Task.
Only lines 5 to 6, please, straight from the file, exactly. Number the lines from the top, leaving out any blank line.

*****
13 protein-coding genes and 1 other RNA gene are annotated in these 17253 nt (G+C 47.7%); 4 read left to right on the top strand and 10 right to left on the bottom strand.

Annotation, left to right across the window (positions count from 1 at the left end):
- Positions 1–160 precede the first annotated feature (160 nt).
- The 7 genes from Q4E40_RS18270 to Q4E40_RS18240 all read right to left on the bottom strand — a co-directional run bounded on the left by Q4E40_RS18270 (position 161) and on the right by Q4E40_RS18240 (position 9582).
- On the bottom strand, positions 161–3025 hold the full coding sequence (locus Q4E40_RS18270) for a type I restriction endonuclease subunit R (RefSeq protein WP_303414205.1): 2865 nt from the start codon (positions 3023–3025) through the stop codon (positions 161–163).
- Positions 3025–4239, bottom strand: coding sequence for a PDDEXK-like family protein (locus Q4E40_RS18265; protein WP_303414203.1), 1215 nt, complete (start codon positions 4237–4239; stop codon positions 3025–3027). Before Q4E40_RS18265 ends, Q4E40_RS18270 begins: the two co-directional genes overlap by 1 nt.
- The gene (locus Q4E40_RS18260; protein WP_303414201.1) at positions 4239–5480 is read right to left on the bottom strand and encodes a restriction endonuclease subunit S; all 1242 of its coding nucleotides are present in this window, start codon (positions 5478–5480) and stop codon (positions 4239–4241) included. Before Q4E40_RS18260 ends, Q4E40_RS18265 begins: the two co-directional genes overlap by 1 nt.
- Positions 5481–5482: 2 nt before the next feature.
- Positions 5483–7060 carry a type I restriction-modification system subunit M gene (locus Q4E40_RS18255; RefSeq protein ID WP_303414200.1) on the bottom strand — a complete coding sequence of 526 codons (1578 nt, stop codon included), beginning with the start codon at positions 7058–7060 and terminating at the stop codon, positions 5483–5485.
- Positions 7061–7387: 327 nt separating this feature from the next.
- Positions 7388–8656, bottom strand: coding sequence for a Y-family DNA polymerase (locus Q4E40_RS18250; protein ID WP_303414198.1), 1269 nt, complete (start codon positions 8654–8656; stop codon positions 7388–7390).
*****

- On the bottom strand, positions 161–3025 hold the full coding sequence (locus Q4E40_RS18270) for a type I restriction endonuclease subunit R (RefSeq protein WP_303414205.1): 2865 nt from the start codon (positions 3023–3025) through the stop codon (positions 161–163).
- Positions 3025–4239, bottom strand: coding sequence for a PDDEXK-like family protein (locus Q4E40_RS18265; protein WP_303414203.1), 1215 nt, complete (start codon positions 4237–4239; stop codon positions 3025–3027). Before Q4E40_RS18265 ends, Q4E40_RS18270 begins: the two co-directional genes overlap by 1 nt.